Tag Archives: mobile

Peddle Faster to Fly Your Unicorn: Could VSports Cause Unintentional Fitness?

In three decades of video gaming there have been some very odd on-screen instructions. The Grand Theft Auto series introduced a controversial healing mechanic, and in PS3’s 2010 title Heavy Rain players were encouraged to “press x to Jason [sic]”, however being instructed to pedal in order to start your unicorn must now be a close contender. It’s also fair to say that very few eSports or sit-down video games will draw much more than nervous perspiration, or perhaps the dreaded Nintendo Thumb some of us used to suffer when attempting to finish seemingly impossible titles like Battletoads (which if played with two players was actually impossible). The Nintendo Wii was the first mass-market gaming platform to show the potential for video games to help users truly exercise, and the motion controllers and uses beyond sedentary gaming were a major selling-point over seemingly superior competing products. The majority of users eventually grew to see the Wii Fit as a novelty workout video with interaction, and slowly consoles were retired in garages, ignored and eventually abandoned like so many gym memberships. Few of those Wii Fit owners have looked back since.blog1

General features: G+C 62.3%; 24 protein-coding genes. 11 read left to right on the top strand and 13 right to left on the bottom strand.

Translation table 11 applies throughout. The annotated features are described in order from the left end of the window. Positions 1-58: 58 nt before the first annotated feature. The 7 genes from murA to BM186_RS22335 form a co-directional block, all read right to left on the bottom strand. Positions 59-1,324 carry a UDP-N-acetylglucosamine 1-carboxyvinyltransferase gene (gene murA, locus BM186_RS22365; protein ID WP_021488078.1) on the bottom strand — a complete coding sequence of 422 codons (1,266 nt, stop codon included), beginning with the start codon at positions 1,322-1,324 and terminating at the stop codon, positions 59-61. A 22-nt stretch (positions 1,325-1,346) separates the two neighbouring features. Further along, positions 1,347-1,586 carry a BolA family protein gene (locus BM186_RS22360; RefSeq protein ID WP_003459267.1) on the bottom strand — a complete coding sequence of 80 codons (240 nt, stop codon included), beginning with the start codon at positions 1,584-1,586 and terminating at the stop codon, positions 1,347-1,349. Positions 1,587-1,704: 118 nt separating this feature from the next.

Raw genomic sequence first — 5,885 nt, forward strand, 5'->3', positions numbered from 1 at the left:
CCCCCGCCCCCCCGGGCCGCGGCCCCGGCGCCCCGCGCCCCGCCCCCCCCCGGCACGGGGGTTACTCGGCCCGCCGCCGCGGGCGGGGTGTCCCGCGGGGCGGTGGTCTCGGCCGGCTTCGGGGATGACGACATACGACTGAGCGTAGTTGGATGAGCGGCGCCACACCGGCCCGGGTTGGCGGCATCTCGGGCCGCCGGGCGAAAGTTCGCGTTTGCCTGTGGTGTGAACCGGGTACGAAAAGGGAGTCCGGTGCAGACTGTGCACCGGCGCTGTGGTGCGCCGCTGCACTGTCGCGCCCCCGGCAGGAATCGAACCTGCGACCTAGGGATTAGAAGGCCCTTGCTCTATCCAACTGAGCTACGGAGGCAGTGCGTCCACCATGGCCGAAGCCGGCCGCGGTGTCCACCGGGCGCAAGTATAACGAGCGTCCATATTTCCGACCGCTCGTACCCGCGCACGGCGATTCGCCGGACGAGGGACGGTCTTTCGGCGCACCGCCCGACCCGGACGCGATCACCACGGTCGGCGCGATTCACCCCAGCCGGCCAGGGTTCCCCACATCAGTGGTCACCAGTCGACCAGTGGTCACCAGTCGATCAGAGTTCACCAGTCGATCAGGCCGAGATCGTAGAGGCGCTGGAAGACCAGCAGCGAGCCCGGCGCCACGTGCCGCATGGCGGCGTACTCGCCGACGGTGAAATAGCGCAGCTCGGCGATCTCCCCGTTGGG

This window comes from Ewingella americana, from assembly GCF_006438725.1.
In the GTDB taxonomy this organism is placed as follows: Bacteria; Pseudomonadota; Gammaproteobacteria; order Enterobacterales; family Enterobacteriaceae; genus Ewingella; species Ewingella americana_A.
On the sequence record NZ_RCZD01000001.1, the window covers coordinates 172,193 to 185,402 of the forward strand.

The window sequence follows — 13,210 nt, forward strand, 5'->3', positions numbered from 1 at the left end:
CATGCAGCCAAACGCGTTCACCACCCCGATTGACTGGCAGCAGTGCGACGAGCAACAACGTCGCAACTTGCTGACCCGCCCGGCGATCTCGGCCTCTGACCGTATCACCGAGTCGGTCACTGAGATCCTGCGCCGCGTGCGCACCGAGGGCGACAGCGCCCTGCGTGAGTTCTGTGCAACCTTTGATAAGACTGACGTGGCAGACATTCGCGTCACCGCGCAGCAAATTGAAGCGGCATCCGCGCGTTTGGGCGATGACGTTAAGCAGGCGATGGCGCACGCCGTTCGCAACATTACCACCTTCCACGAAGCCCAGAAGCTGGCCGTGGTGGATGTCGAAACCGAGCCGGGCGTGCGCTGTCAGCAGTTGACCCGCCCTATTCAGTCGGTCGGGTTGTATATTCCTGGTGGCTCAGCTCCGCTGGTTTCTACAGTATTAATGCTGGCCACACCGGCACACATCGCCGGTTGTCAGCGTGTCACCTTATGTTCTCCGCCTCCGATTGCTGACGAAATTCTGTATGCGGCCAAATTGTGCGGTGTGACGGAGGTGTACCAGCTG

As the VR industry has grown over the last two years a new form of exercise has emerged – Vsports. In this instance, the user is immersed in a 360 degree 3D world, transforming a session on an exercise machine into a totally different experience. Often complaints of reluctant joggers is that running through the streets of Balham is hardly exciting, and thudding on a treadmill whilst watching Simon Cowell’s latest autotuned starlet in the gym is drastically worse. What about running along the banks of the River Tiber whilst chasing rogue legionnaires, or indeed, flying a pedal-powered unicorn? The latter has been made possible by VirZOOM, a company so sure of its product that they are targeting their marketing directly at lapsed gym bunnies. My own aversion to jogging is the lack of competition and the abstract nature of lonely cardio exercise, however a gameplay element and opponents, both virtual and real, will push me the extra mile. Interestingly, in a 2016 CONTEXT survey of EU consumers, sport was the gaming category which excited them the most for VR, with 1 in 5 respondents expressing an interest; this could now mean sport in a very physically-active sense.